Then cut two pieces of 1/8" x 1/8" basswood into approximately 1" (25 mm) long, with opposing 45° miter cuts. I didn't bother with a miter box for the cuts, but used the lines on my cutting mat to help align everything.
Step Four: Attaching the crossbar to the pole.
The notch will be where you attach the center of the crossbar. It provides a nice, flat surface to improve glue adhesion. I have not been notching for the struts where they meet the pole, although you certainly could do that as well.Put a drop of glue on the center of the crossbar and another on the point where the struts meet. Glue the crossbar into the notch and hold the struts against the pole until the glue begins to set.
Step Five: Attaching the base. [No photo]
Step Six: Painting. [No photo]
- Paint the entire pole and base. I used a dark brown spray paint.
- Leave the pole its natural color, and paint the base a nice earth tone.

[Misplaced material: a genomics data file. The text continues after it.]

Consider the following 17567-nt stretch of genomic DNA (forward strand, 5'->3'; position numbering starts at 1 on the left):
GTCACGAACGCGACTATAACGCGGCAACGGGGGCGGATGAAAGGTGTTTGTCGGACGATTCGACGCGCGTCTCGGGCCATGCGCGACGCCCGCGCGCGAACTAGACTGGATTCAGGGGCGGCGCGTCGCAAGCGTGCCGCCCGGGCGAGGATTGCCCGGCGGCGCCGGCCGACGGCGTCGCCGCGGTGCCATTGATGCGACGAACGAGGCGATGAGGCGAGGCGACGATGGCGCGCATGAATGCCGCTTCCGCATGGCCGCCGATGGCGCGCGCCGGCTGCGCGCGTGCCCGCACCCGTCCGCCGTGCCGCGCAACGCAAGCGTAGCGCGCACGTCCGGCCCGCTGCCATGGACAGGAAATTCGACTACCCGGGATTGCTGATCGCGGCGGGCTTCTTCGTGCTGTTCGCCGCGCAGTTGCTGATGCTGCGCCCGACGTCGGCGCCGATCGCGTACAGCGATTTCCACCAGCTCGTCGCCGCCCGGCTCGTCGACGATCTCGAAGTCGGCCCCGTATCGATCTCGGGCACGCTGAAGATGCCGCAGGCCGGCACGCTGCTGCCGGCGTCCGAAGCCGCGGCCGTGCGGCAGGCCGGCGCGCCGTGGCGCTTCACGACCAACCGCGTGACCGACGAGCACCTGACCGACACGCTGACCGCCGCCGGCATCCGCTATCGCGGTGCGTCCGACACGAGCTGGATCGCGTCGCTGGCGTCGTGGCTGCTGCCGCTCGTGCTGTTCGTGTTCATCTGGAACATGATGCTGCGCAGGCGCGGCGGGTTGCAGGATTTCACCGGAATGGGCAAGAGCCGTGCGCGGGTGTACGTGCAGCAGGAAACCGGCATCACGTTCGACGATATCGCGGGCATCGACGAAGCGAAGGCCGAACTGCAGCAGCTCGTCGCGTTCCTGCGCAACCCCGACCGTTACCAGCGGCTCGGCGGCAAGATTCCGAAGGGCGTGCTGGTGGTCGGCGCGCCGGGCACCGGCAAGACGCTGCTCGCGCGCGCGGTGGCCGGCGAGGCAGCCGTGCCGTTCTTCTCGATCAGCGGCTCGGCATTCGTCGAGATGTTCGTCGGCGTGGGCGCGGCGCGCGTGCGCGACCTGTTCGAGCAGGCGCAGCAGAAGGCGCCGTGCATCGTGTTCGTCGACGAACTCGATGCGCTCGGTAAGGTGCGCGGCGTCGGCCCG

- Stain the pole and paint the base afterwards.
Step Seven: Flock the base.
Tuesday, January 13, 2009
Wednesday, January 7, 2009
Okay, so I am finally getting back to thinking about doing something.
I know I need to finish the Rivers project how-to. I'll get on that soon, I promise. Really.
The other two projects that are percolating in my head are telegraph lines and a pond project.
The telegraph/telephone lines are really just the poles. I have four ready to spraypaint. I'm making about ten of them, total. The idea is to give the impression of a line of telegraph poles, not create a massive network of them. Protecting them may become the point of a scenario.
The pond is going to be based around the pot-toppers I just bought at Michael's Craft Store the other day (mentioned in a previous post). I have a basic plan for the project thought out, but no actual work has been accomplished. I hope to do something on it this week or perhaps the weekend.